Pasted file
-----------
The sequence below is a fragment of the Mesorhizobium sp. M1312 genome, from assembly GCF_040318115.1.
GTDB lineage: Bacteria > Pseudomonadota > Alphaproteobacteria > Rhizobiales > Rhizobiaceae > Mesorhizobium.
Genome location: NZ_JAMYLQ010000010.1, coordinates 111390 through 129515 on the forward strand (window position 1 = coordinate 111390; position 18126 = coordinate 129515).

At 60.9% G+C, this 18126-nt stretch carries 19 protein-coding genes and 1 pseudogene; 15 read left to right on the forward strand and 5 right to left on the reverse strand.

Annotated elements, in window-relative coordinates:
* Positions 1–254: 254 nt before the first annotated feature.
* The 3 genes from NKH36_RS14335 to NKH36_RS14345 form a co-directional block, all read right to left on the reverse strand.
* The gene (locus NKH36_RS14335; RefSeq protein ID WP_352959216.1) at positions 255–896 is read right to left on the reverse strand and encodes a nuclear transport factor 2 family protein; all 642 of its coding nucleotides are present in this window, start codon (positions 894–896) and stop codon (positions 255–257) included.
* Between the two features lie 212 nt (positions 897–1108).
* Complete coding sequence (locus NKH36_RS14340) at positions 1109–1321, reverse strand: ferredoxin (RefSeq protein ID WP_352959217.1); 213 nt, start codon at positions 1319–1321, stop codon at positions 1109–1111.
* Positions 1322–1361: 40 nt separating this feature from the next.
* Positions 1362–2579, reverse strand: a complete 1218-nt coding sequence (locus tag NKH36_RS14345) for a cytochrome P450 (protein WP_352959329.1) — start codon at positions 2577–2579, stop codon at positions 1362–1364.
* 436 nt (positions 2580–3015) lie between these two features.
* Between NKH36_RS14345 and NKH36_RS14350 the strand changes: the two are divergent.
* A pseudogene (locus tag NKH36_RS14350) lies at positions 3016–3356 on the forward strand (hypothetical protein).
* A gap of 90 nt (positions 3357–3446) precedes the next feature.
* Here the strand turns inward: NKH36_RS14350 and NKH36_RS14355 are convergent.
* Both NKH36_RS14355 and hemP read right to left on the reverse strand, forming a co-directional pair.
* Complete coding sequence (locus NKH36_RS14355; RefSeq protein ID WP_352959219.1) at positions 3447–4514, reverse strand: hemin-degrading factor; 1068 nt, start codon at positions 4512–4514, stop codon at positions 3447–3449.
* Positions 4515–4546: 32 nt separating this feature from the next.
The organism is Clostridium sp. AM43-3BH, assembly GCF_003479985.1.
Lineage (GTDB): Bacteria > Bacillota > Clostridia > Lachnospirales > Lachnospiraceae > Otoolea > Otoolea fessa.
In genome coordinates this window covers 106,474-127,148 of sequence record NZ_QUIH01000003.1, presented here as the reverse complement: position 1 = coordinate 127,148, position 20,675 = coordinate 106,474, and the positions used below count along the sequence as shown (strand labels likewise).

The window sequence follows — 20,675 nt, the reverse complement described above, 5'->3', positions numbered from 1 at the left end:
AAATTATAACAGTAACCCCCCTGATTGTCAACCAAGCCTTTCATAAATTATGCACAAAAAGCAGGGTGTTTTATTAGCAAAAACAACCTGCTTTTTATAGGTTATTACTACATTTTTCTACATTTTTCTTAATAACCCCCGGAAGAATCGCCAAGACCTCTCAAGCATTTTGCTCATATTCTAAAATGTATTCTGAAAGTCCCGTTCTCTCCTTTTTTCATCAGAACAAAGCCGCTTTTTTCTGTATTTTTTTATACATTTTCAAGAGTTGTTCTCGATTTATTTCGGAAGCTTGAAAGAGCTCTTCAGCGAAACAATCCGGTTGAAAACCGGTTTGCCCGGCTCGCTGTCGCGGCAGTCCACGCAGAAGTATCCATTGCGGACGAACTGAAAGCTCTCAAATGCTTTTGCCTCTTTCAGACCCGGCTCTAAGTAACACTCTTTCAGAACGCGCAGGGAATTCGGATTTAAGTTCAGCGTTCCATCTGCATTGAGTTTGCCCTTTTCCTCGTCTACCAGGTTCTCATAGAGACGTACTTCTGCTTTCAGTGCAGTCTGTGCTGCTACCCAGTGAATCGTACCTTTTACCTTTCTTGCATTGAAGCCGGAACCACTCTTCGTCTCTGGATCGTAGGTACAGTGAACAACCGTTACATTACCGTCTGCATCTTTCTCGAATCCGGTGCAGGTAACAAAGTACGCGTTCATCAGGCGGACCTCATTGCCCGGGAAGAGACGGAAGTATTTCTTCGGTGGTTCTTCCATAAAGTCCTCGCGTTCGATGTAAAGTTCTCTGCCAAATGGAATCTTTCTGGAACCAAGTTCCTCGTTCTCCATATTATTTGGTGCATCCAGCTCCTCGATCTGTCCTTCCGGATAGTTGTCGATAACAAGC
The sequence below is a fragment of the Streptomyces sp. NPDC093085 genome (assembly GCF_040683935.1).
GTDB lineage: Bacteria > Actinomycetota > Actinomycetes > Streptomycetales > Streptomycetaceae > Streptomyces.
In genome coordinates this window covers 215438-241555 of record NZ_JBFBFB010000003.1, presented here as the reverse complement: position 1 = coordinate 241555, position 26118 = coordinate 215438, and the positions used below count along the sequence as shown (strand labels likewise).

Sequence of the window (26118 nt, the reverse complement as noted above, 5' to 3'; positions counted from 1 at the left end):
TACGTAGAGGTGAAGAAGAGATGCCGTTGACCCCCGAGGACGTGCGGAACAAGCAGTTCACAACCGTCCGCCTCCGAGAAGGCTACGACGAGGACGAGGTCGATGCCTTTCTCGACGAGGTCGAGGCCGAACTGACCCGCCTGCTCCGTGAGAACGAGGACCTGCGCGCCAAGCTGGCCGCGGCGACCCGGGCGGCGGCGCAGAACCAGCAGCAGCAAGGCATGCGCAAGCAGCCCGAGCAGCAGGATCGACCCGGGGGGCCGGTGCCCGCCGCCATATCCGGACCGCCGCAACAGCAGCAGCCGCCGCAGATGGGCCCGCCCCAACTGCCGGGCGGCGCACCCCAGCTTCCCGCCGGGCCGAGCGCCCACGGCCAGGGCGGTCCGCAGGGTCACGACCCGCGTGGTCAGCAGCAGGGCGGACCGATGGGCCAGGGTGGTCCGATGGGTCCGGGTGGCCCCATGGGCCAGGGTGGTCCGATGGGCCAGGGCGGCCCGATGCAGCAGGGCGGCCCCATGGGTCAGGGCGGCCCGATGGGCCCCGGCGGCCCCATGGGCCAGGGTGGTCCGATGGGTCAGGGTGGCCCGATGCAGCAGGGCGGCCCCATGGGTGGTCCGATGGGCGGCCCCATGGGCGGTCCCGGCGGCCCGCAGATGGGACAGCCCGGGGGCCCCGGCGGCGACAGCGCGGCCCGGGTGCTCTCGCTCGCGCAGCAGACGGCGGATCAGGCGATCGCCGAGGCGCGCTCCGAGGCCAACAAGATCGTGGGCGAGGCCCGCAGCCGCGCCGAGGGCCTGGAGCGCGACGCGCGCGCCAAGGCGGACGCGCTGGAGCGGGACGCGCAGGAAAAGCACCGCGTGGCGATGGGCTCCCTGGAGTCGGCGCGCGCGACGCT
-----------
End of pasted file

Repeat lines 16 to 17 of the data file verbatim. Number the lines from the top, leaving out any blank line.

* A gap of 90 nt (positions 3357–3446) precedes the next feature.
* Here the strand turns inward: NKH36_RS14350 and NKH36_RS14355 are convergent.